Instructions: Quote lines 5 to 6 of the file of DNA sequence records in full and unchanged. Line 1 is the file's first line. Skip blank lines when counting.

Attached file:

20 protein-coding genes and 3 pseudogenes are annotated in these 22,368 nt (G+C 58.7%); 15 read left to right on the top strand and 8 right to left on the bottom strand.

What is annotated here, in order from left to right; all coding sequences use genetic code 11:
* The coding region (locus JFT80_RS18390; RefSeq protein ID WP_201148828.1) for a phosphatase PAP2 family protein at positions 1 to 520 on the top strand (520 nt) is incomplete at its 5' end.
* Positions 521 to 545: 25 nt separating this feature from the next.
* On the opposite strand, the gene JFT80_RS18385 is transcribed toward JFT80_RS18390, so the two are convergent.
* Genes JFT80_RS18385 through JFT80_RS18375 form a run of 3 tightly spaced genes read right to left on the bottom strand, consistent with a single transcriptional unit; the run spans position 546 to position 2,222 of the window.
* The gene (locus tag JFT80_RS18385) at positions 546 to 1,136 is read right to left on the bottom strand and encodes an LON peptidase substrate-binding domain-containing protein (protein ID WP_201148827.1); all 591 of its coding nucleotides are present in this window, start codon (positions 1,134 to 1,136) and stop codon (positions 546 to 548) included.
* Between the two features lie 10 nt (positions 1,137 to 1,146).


* On the opposite strand, the gene JFT80_RS18385 is transcribed toward JFT80_RS18390, so the two are convergent.
* Genes JFT80_RS18385 through JFT80_RS18375 form a run of 3 tightly spaced genes read right to left on the bottom strand, consistent with a single transcriptional unit; the run spans position 546 to position 2,222 of the window.